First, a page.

Are apes able to learn to communicate using language? is there an ethical way for us to investigate this question?
Project Nim is a documentary that asks these questions by focussing on a linguistics experiment carried out at Colombia University during the 1970s. Nim was taken from his mother at the age of two weeks (his mother had had several earlier offspring taken from her while she had lived in this research centre). Nim was adopted by a human family and brought up as a human child. The film showed that this time in Nim's life involved a lot of playful interaction as well as indignity. However, the University decided Nim wasn't been educated rigorously enough so he was taken into the research facility and given regular lessons with a series of teachers. Eventually the project was abandoned entirely and Nim was returned to the research centre where he had been born. He had become used to being in the company of humans and took time to get used to being with chimpanzees. Luckily at the centre, Bob, one of the research students took a personal interest in Nim and made sure he got trips out and talked to him (using the sign language he had learned while being part of the family and education based project). Later the research facility found itself in financial difficulties and sold some of its chimpanzees to a medical reasearch facility (this of course is an entirely different sort of research than is linguistic and social research). Bob alerted the press and an animal welfare charity bought Nim to save him from a future of medical research but then kept him in isolation (in a large cage with lots of toys) in the middle of a centre devoted to looking after horses, domkeys, llamas and elephants and without any experts around who knew anything about chimps. Bob complained about this and was banned from going to the charity. Finally the charity got a new director who worked with Bob to acquire more chimps (from the medical research centre which by then had been closed down) and arranging time for Bob to see Nim regularly. Nim died of a heart attack at the age of 26.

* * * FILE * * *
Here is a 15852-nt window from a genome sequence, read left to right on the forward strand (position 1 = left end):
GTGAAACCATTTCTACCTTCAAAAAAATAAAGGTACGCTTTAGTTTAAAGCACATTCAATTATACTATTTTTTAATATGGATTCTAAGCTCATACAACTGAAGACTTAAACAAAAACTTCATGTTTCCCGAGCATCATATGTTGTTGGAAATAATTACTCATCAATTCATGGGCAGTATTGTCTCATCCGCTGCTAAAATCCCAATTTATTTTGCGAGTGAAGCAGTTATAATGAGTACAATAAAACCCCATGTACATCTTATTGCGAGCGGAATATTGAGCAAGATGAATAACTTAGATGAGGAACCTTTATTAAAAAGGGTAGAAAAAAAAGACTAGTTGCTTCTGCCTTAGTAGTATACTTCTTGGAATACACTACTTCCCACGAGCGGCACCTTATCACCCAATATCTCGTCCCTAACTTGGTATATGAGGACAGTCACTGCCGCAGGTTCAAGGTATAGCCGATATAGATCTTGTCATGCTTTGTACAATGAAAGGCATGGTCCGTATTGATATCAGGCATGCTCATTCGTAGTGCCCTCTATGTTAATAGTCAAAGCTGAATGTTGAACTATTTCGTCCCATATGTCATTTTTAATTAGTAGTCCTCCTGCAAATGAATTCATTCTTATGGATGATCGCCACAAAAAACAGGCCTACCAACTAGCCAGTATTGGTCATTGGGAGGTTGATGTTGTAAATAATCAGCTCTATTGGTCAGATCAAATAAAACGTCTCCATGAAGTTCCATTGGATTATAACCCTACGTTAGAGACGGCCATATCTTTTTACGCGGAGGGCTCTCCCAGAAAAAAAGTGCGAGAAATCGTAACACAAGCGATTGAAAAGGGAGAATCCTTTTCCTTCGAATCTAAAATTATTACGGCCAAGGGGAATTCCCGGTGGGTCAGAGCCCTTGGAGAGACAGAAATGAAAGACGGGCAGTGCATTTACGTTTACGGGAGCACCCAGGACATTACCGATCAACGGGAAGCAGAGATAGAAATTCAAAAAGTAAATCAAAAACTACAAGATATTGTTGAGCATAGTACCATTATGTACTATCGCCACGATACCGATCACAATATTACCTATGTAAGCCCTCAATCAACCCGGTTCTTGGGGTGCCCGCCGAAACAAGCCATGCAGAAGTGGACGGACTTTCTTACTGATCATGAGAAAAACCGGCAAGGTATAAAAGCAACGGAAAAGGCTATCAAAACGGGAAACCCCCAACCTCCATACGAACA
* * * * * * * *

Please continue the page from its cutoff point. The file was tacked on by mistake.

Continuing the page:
The people involved in Nim's life (with the exception of Bob and the lawyer who helped him) never seemed to consider Nim's rights as a chimpanzee, seemed to see him either as a cute addition to the family or an interesting scientific subject. The Project Nim director at one point says of Nim's adoptive mother 'she was the best possible mother for Nim' NO! Nim's own real mother was his best mother! In the discussions about rescuing Nim from medical research, he was to be rescued because he was special and could communicate with humans and had been brought up human. it was clear that no-one considered it equally wrong that the other chimps were used for medical research.
I found this an incredibly difficult film to watch, though there are some light moments, such as when Nim cuddles a cat and when he's playing with Bob or with his adoptive family. But even then it just feels so entirely wrong that this chimpanzee has been deprived of his natural family and any chance of a natural life, for the sake of research, no matter how interesting that research. This is a vital film to watch if you're at all interested in animal rights and ethics.
I was at the press screening of this film at the Edinburgh International Film Festival. Public screenings are:
17.30, 18 June in Cameo 1; 18.00, 20 June, George Square Theatre. You can book your tickets on the Edinburgh International Film Festival website here.
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